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Shakespearing #37 by David Foley

The Tempest

The Drink: Dark and Stormy. Photo by Amy Watkins.

The Drink: Dark and Stormy. Photo by Amy Watkins.

Sometimes it takes a production that doesn’t work to make you understand how a play does. As I re-read The Tempest, I wondered guiltily if I’d ever much liked it. Coming after Cymbeline and The Winter’s Tale, it felt tepid. Where was the drama, the deep emotion? The next night I went to see the new Shakespeare in the Park production, directed by Michael Greif, and irritably doubted if the play works at all.

Part of the problem was language. Nobody in the production—including, weirdly, New York Shakespeare Festival stalwart Sam Waterston—has been encouraged to think about it, and a good deal of Prospero’s magic is a magic of words. If anything makes him seem like a self-portrait of the playwright, it’s the way he builds a world of words and makes everyone play a part in it.

So the island is a created world, and it’s created through language, and you need to pay attention to that. On the other hand, with a lot of Shakespeare you can get away with short-shrifting the language. Even if you mess it up, Shakespeare the dramatist will pull you through.

But, as I say, there isn’t much drama here. Greif tries to deal with that by pumping up what he can find. Pitched intensities of speech keep burying the language, and the dialogue is underscored with kettle drums and flashes of light in an understandable but misguided hope that drama will happen if he just keeps hitting it hard enough.

It occurs to me that pretty much the opposite tack is needed for The Tempest. You should take your cue from its most famous line: “We are such stuff as dreams are made on.” This is not Midsummer, though; it’s a daylight dream. Prospero is insistent that everything needs to be concluded by “the sixt hour.” The play makes a dream of the drama of our waking life. Even the drama of grief is transformed in Ariel’s lovely song: “Those are pearls that were his eyes.”

The play is built on such dream-like images. Greif leaves out an important one. In the final scene, Miranda and Ferdinand are revealed playing chess. Chess is a game of rank and stratagems. It’s the world in small, if you understand the world and all our experiences of it (even love) as inextricably bound to skirmishes for power and advantage. The island, too, writes that world small. Far from civilization, it helplessly recreates structures of obeisance and aggression. Caliban, the least civilized character in the play, only needs to see a pair of drunks on the beach to create a little principality of them.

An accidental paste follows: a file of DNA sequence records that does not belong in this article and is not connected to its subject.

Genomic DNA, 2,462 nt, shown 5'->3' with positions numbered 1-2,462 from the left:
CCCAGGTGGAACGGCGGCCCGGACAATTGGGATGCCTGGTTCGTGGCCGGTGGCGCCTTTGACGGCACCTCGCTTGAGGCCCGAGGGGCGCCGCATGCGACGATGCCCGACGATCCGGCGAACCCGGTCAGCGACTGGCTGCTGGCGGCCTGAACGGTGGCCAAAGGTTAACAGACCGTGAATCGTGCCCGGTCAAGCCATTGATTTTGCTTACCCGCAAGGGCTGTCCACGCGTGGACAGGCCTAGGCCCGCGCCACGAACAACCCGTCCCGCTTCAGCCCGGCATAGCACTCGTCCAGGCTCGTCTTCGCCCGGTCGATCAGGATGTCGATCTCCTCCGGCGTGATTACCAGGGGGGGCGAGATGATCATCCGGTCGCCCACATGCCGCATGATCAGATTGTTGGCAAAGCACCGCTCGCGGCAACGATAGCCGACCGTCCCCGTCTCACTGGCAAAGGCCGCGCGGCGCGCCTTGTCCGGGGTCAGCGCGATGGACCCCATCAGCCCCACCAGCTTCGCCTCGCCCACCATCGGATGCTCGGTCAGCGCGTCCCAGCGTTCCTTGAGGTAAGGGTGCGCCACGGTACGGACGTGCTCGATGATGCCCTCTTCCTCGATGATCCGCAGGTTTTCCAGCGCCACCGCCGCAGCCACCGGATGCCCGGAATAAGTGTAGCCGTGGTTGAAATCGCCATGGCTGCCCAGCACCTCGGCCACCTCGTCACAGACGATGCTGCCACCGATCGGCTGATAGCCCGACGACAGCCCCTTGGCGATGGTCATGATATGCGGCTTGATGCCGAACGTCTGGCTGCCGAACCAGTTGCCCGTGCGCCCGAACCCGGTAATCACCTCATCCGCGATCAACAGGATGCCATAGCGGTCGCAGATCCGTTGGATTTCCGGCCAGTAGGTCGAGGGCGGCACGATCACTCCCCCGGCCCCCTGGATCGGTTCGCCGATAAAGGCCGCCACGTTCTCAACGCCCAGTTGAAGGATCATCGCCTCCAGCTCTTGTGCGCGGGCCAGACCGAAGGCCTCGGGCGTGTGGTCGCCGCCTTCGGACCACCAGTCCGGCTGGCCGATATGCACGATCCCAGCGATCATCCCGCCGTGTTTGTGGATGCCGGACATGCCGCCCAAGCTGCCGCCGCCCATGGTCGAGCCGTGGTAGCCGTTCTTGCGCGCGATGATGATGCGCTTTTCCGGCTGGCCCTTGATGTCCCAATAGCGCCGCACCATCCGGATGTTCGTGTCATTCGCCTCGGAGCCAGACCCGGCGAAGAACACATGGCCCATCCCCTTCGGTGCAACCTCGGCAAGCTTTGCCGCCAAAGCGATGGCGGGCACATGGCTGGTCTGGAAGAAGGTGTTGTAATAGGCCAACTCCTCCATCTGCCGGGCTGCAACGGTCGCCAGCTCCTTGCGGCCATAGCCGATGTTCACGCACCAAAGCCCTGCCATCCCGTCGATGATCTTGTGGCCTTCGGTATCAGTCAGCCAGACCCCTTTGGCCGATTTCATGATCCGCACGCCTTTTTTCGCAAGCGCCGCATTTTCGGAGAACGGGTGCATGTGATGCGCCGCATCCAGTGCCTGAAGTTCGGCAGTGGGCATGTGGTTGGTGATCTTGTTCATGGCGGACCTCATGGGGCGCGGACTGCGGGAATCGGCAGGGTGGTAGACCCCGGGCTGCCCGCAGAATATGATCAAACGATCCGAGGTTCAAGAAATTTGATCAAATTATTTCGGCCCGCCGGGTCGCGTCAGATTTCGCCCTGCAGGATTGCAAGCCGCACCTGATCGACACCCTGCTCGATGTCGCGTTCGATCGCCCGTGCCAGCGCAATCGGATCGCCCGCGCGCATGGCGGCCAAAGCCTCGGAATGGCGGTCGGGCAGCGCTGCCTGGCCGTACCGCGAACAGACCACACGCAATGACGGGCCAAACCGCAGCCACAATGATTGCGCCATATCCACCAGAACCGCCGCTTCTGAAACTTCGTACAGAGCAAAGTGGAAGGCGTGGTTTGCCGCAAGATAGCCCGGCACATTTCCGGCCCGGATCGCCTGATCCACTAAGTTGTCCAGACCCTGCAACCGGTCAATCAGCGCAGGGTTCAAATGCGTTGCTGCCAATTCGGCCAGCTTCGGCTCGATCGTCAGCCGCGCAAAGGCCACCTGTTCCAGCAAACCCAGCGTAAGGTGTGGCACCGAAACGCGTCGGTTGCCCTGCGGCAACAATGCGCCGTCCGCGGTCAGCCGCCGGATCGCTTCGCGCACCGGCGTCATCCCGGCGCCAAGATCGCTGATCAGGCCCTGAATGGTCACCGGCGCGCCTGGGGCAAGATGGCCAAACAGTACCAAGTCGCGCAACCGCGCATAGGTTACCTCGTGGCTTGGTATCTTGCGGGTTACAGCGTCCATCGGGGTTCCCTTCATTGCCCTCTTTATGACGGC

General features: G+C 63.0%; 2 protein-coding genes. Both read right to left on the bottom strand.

And yet The Tempest longs for a world innocent of all that. Gonzalo conjures this world in his vision of a “golden age” without “treason, felony,/Sword, pike, knife, gun” where “nature should bring forth” in “all abundance,/To feed my innocent people.” And Miranda and Ferdinand’s wedding pageant is an idyll of peace and plenty, of “turfy mountains, where live nibbling sheep,/And flat meads thatched with stover.” Miranda is radically innocent, always encountering the world as if for the first time. What loss of innocence does that chess game represent?

Caliban represents another kind of innocence. From a position beyond the reach of civilization, he calls into question its most cherished structures. As does the play. Perhaps The Tempest is less a drama than a diorama, framing all our structures and stratagems as a dream and hinting at the dream’s dark irrationality. As Prospero says of Caliban at the end of the play, “This thing of darkness/I acknowledge mine.”

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David Foley

David Foley is a playwright and fiction writer living in Brooklyn. His plays include Cressida Among the GreeksParadiseNance O’NeilThe Murders at ArgosA Hole in the Fence, and Sad Hotel, among others. His novel The Traveler’s Companion is available on Amazon. He teaches at New York University.

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